GRETA GARBO never had this problem. When she said she wanted to be alone, no one ever suggested it was because she had no mates.
So let’s get this straight - the reason I go out in the hills so often on my own is because I want to.
Nothing wrong with venturing out in a group every once in a while. But every time I go out in company I find myself pining for my next solo jaunt.
Nothing to do with being anti-social. It’s just that after so many years of heading out on my own at night and enjoying breakfast with the dawn rising as the only human for miles it feels strange hearing other voices. Apart from the ones in my head, at least.
There are many people who regard hill walking as a social gathering and many who feel safer being part of a group. I think it’s a great way to meet like-minded souls, and I would never suggest that we should all just go our own way.
But I’ve always maintained there’s a big difference between being alone and being lonely. So when it comes to the Scottish hills, just call me Greta Gabbro.
I am a member of six clubs or organisations and it’s good to get out there and catch up every once in a while. I also have friends I can team up with for a day’s outing.
But most of the time, when my friends are unable to get out, I am free to come and go as I please. And I do. If I had restricted myself to hill days when someone else was available I would have done less than one third of my tally.
Going out with others almost always involves some sort of compromise, and I’m afraid many years of just going my own way has made me a little selfish.
I always turn up on time and I am always ready to get going. I don’t expect to turn up at the allotted time and then have someone suggest we all go for a nice leisurely breakfast. That’s wasted time, another hour of the day lost.
My car is always packed and ready for a quick getaway. Shifting gear from car to car, driving out of the way to pick up passengers, toilet stops and coffee breaks - it all adds unnecessary angst to what should be a pleasurable activity.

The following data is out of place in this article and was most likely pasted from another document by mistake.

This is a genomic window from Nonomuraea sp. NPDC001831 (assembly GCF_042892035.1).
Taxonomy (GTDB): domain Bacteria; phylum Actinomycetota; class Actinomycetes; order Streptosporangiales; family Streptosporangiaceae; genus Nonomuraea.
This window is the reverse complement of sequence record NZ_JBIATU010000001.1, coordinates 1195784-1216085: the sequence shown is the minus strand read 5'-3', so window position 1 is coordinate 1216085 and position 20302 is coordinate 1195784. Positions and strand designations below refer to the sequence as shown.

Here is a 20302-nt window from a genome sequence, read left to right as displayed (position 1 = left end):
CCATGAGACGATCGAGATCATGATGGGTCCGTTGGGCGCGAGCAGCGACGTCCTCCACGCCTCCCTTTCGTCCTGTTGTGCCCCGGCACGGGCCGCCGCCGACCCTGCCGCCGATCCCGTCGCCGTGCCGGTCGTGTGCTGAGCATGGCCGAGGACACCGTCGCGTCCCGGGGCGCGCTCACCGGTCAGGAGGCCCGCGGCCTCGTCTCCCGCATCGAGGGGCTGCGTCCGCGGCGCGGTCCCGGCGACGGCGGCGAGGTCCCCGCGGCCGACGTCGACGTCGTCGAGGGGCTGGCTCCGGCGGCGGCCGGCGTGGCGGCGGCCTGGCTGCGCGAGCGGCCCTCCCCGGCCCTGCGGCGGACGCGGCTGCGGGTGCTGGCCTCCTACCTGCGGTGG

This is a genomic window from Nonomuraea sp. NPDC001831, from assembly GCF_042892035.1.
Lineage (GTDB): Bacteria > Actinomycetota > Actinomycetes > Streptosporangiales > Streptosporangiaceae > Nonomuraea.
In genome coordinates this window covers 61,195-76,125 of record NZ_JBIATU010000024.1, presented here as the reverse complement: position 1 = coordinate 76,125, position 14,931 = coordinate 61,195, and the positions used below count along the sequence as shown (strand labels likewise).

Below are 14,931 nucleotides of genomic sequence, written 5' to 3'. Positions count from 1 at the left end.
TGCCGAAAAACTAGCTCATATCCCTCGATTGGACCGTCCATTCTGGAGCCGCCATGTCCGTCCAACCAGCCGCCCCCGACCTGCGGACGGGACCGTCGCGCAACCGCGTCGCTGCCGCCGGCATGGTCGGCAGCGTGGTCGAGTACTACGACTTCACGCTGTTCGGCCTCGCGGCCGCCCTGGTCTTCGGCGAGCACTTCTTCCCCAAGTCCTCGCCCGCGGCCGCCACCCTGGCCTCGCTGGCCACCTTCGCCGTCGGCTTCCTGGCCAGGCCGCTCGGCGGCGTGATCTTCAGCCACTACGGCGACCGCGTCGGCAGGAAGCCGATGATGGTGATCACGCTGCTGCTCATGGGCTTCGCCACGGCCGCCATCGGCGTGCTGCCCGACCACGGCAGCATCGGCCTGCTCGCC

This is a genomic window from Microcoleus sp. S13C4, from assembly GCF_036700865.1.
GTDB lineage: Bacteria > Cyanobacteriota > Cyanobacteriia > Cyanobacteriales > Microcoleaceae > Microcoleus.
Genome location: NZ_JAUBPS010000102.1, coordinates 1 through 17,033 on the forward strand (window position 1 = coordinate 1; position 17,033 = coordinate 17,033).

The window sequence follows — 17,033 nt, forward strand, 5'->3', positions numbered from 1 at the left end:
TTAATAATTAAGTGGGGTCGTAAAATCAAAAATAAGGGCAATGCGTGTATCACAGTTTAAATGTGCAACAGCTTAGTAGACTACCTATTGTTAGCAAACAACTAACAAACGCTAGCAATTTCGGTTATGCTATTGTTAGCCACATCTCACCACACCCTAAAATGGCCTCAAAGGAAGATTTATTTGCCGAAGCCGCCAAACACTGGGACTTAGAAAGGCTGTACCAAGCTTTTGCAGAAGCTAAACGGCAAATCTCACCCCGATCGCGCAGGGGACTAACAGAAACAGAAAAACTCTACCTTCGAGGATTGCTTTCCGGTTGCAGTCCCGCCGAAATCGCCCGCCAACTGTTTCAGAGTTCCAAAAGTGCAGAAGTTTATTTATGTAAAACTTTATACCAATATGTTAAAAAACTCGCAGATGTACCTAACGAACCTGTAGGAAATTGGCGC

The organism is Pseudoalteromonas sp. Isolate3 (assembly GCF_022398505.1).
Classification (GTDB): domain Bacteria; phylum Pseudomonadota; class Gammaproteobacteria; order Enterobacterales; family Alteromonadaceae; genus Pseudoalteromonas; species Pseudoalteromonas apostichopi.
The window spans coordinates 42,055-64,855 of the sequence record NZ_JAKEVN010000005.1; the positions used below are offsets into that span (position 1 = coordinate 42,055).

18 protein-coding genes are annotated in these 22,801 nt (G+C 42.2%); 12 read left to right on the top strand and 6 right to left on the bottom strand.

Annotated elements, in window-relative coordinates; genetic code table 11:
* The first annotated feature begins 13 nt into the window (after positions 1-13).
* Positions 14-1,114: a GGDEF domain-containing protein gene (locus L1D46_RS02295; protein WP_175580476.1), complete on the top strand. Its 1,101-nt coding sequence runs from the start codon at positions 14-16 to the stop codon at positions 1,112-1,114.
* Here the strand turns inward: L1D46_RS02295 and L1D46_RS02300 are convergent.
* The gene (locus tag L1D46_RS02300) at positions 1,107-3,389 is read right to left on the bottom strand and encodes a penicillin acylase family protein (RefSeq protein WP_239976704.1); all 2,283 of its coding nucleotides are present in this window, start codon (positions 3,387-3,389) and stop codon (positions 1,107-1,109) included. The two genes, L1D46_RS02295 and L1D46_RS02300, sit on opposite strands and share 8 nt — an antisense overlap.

I once waited for more than an hour in a car park for a walking partner. By the time they showed I had been about to leave. It was sunny when I got there but now it was raining. I seethed over that lost hour of good weather the rest of the day. Just as well we weren’t on a narrow ridge, no temptation.
When you are on the hill, democracy takes over. And the problem with democracy, as we all know, is that it gives everyone a vote. Even the most precisely planned expedition can go wrong when large numbers are involved. The famous Everest and K2 disasters are cases in point. The more people involved, the greater the risk of snafus.
Now I’m not of those people who strides off at his own pace leaving others to a fate unknown, even though, at times, it can be tempting. When you are out with anyone else, as a group or even just as a pair, you stick together.
But it can be faff a minute stuff; constant stopping to change layers of clothing, staggered toilet breaks and the seemingly never-ending eating fest.
Listen, when 90mph winds are driving freezing rain horizontally into every part of my body, I don’t want to stop for a sandwich.
I don’t want a vote on whether I would like to turn back. If I wish to turn back, I will.
I don’t anyone else to decide my start and stop times. If I wish to go off and do other hills I will and if I to come down in the dark that’s up to me. Basically, I want to make all my own decisions.
And I certainly don’t want a bloody sandwich during a monsoon, thank you.